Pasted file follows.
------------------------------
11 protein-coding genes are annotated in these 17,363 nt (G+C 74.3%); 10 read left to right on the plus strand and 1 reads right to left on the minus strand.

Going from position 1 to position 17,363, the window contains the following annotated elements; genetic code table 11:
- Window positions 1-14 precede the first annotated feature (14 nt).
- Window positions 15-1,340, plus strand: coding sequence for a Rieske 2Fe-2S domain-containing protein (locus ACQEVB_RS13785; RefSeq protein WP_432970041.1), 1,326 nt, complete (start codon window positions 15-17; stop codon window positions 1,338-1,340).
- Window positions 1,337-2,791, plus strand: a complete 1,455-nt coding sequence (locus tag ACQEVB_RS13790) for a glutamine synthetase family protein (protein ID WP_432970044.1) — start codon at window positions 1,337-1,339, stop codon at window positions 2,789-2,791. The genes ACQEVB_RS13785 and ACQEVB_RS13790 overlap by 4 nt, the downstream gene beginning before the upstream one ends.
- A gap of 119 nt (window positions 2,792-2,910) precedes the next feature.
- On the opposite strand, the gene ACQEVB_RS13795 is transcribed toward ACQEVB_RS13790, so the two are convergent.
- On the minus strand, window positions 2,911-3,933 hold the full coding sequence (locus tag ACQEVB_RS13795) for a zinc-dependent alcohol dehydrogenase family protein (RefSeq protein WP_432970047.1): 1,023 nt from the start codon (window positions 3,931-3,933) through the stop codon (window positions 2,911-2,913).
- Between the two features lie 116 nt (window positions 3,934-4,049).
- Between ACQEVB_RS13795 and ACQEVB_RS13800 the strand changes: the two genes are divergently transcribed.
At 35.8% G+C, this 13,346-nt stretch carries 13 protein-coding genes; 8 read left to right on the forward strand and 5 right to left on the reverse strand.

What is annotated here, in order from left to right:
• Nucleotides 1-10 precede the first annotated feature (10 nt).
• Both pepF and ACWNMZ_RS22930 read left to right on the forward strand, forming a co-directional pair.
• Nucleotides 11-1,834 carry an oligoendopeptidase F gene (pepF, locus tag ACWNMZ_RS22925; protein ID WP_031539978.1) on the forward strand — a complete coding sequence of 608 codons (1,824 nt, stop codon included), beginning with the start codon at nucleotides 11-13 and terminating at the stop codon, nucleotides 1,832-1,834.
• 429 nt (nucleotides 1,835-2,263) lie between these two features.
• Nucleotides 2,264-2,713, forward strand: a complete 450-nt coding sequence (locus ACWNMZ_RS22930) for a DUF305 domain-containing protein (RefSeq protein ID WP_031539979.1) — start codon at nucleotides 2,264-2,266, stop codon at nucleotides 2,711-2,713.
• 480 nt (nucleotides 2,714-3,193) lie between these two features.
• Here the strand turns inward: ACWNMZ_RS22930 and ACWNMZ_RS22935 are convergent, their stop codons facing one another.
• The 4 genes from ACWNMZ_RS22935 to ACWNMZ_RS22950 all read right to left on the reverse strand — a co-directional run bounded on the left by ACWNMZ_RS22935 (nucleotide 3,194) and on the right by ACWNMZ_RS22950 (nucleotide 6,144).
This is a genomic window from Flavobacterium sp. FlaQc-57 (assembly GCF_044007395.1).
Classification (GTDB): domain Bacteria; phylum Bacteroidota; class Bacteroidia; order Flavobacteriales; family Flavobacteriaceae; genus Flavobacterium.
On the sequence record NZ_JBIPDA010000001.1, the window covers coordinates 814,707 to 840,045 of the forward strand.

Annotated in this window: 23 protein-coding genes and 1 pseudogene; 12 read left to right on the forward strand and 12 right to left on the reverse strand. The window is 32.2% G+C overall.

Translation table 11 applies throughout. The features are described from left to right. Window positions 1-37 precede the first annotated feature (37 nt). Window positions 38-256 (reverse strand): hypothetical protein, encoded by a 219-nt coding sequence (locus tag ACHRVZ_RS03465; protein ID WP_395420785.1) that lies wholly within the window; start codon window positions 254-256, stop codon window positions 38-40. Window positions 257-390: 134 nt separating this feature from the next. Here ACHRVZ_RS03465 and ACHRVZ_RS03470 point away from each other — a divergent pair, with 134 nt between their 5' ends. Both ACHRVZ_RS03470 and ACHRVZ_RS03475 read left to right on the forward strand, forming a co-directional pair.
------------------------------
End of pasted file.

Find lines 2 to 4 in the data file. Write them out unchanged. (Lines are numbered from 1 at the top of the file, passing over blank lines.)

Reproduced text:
Going from position 1 to position 17,363, the window contains the following annotated elements; genetic code table 11:
- Window positions 1-14 precede the first annotated feature (14 nt).
- Window positions 15-1,340, plus strand: coding sequence for a Rieske 2Fe-2S domain-containing protein (locus ACQEVB_RS13785; RefSeq protein WP_432970041.1), 1,326 nt, complete (start codon window positions 15-17; stop codon window positions 1,338-1,340).